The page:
The present invention is directed to an apparatus for generating acoustic pressure pulses in an acoustic propagation medium of the type having a membrane that adjoins the acoustic propagation medium and is driven in an impact-producing manner.

2. Description Of the Prior Art

An electromagnetic embodiment of a pressure pulse generator of the above general type is disclosed by German OS 37 42 500. The pressure pulse source employed in this pressure pulse generator is composed of an electrically conductive membrane and a flat coil adjacent thereto. The flat coil is connected to a voltage supply that contains a capacitor charged to several kV. The capacitor is caused to discharge suddenly across the coil, and the discharge current flowing therein builds up a magnetic field extremely rapidly. This field in turn simultaneously induces a current opposite that of the coil in the membrane which, consequently, generates an opposing magnetic field under whose influence the membrane is moved suddenly away from the coil. The resulting pressure pulse, for example, can be employed for the non-invasive disintegration of calculi situated in the body of a patient or can be employed for the non-invasive treatment of pathological tissue.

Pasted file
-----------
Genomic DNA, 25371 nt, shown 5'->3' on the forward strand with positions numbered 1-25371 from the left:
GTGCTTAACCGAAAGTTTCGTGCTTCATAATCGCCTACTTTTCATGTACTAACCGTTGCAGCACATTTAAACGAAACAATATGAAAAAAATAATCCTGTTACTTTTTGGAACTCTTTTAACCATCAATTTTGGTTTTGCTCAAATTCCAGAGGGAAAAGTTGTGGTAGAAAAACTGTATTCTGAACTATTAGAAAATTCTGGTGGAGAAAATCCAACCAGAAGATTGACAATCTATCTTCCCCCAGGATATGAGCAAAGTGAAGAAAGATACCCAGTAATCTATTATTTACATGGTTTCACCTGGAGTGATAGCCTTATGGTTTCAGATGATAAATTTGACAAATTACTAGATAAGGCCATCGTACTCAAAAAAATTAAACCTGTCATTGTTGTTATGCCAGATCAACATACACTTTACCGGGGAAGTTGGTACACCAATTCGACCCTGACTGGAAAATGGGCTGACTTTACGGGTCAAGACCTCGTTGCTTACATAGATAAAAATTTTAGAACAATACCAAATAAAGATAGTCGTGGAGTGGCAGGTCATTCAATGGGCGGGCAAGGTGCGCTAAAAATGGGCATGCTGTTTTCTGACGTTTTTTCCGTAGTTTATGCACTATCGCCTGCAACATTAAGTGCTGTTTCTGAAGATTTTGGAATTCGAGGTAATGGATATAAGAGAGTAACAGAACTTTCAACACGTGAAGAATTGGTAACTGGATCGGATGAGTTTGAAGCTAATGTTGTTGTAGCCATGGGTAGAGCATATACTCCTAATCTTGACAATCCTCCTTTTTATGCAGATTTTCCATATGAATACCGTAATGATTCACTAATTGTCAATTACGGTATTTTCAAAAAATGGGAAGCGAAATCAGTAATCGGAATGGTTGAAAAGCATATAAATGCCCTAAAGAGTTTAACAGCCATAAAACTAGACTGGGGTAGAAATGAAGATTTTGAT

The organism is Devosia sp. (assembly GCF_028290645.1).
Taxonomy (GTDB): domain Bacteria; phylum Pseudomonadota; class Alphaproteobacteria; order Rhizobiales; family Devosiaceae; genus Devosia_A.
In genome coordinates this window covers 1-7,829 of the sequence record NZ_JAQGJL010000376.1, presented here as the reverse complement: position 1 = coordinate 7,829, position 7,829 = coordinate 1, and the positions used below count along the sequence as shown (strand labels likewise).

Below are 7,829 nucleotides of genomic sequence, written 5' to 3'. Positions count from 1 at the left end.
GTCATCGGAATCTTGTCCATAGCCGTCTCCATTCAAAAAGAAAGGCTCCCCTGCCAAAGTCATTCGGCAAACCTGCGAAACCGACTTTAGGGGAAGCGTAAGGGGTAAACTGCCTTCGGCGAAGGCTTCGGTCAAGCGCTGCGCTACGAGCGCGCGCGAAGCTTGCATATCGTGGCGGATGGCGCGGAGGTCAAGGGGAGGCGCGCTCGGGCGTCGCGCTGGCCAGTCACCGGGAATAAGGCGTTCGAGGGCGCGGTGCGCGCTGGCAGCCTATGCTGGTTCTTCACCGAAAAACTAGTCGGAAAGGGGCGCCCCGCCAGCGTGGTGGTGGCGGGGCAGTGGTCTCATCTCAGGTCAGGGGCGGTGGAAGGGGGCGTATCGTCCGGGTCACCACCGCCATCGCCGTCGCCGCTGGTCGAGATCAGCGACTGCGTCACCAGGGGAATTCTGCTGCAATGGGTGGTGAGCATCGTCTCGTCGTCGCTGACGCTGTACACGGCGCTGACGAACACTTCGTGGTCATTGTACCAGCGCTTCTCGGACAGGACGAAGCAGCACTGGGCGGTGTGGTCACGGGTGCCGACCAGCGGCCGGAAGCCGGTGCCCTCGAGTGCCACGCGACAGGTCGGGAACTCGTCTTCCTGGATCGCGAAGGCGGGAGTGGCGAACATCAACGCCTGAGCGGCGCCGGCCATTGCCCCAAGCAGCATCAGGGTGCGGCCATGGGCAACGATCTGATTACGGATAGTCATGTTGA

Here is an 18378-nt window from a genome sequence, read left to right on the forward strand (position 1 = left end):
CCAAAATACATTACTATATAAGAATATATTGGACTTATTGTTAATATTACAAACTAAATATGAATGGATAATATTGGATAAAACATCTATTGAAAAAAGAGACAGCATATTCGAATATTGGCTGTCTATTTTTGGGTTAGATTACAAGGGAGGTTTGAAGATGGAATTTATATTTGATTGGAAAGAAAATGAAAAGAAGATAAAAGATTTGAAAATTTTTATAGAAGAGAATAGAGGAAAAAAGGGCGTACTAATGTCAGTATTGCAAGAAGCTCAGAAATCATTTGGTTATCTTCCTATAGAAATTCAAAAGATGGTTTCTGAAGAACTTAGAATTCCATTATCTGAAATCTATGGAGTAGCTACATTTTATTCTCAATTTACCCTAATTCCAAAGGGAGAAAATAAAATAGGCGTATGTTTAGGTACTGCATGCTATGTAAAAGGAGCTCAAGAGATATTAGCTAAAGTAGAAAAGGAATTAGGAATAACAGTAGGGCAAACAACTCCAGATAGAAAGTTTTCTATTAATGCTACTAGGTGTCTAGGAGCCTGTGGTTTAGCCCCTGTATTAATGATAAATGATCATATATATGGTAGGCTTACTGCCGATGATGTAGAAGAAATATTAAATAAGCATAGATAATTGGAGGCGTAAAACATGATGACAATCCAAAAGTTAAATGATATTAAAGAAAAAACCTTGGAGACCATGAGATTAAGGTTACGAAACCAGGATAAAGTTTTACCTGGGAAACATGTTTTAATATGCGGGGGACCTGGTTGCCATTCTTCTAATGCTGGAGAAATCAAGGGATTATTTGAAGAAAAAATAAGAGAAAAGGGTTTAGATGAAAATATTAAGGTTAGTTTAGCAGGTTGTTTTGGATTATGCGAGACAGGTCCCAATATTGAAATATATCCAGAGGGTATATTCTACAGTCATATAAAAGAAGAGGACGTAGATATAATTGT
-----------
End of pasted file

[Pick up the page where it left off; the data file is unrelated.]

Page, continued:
In order to achieve a high efficiency, i.e. an optimally complete conversion of the input electrical energy into pressure pulse energy, it is necessary to have the membrane lie flat against the coil. It must also be guaranteed that the membrane returns into its initial position after the generation of a pressure pulse before the next pressure pulse is generated. This, for example, can ensue, as disclosed in German OS 37 42 500, by evacuating the space between membrane and the flat coil during manufacture of the pressure pulse source, and hermetically sealing this space by suitable means. In the medical application of standard pressure pulse systems, the acoustic propagation medium such as, for example, water is usually circulated for cooling and for eliminating air bubbles that disturb the propagation of the shock waves. When a pressure pulse generator is positioned above a water supply reservoir, an under-pressure in comparison to the atmosphere occurs in the acoustic propagation medium corresponding to the height difference between the pressure pulse source and the supply reservoir. This under-pressure leads to tensile forces that pull the membrane away from the coil under certain circumstances, even given evacuation of the space between the membrane and the coil. If the space between the membrane and the coil is not absolutely tight relative to the surrounding atmosphere, this can lead to the formation of an air pillow in this space. If a larger air pillow forms in this way over an adequately long time span, then the air also remains enclosed when the pressure pulse generator is again located under the supply reservoir in the meantime, i.e. when the normal pressure again prevails in the acoustic propagation medium. Due to the loss in electromagnetic energy occurring as a consequence of the air pillow, the functioning of the pressure pulse source is thus no longer assured. Further, given a longer-lasting influence of tensile forces, a plastic material deformation of the membrane can occur, this destroying the reproducibility of the pressure pulses that is extremely important for the application. Moreover, the evacuation and hermetic sealing of the intervening space involve considerable technological outlay. The occurrence of an under-pressure in the acoustic propagation medium compared to the intervening space can be prevented according to German OS 41 33 327 by maintaining the closed space wherein the acoustic propagation medium is located at a static pressure that is elevated in comparison to the ambient pressure. In this case, however, the cooling of the acoustic propagation medium and the elimination of air bubbles that occur during the application must be resolved in some other way, which may require increased technological outlay under certain circumstances.